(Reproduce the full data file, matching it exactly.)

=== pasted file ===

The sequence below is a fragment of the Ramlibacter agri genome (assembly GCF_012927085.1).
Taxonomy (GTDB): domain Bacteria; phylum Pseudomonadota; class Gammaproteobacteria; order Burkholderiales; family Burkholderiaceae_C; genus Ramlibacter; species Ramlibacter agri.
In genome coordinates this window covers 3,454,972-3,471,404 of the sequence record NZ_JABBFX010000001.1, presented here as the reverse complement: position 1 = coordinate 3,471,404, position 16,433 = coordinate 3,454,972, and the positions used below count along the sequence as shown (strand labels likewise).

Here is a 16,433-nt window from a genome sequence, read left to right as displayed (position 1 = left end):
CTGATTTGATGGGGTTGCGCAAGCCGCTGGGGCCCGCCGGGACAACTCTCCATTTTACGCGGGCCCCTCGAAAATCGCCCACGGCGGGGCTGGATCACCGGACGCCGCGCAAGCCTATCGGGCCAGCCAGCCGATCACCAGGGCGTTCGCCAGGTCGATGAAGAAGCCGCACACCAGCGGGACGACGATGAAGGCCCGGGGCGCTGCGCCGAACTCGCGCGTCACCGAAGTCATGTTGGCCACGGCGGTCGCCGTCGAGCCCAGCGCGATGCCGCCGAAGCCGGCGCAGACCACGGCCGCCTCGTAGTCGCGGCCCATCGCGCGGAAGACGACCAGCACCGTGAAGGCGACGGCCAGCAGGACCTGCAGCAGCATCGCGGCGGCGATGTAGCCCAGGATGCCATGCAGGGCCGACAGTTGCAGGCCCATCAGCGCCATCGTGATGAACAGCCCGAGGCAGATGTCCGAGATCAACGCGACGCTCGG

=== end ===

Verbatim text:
The sequence below is a fragment of the Ramlibacter agri genome (assembly GCF_012927085.1).
Taxonomy (GTDB): domain Bacteria; phylum Pseudomonadota; class Gammaproteobacteria; order Burkholderiales; family Burkholderiaceae_C; genus Ramlibacter; species Ramlibacter agri.
In genome coordinates this window covers 3,454,972-3,471,404 of the sequence record NZ_JABBFX010000001.1, presented here as the reverse complement: position 1 = coordinate 3,471,404, position 16,433 = coordinate 3,454,972, and the positions used below count along the sequence as shown (strand labels likewise).

Here is a 16,433-nt window from a genome sequence, read left to right as displayed (position 1 = left end):
CTGATTTGATGGGGTTGCGCAAGCCGCTGGGGCCCGCCGGGACAACTCTCCATTTTACGCGGGCCCCTCGAAAATCGCCCACGGCGGGGCTGGATCACCGGACGCCGCGCAAGCCTATCGGGCCAGCCAGCCGATCACCAGGGCGTTCGCCAGGTCGATGAAGAAGCCGCACACCAGCGGGACGACGATGAAGGCCCGGGGCGCTGCGCCGAACTCGCGCGTCACCGAAGTCATGTTGGCCACGGCGGTCGCCGTCGAGCCCAGCGCGATGCCGCCGAAGCCGGCGCAGACCACGGCCGCCTCGTAGTCGCGGCCCATCGCGCGGAAGACGACCAGCACCGTGAAGGCGACGGCCAGCAGGACCTGCAGCAGCATCGCGGCGGCGATGTAGCCCAGGATGCCATGCAGGGCCGACAGTTGCAGGCCCATCAGCGCCATCGTGATGAACAGCCCGAGGCAGATGTCCGAGATCAACGCGACGCTCGG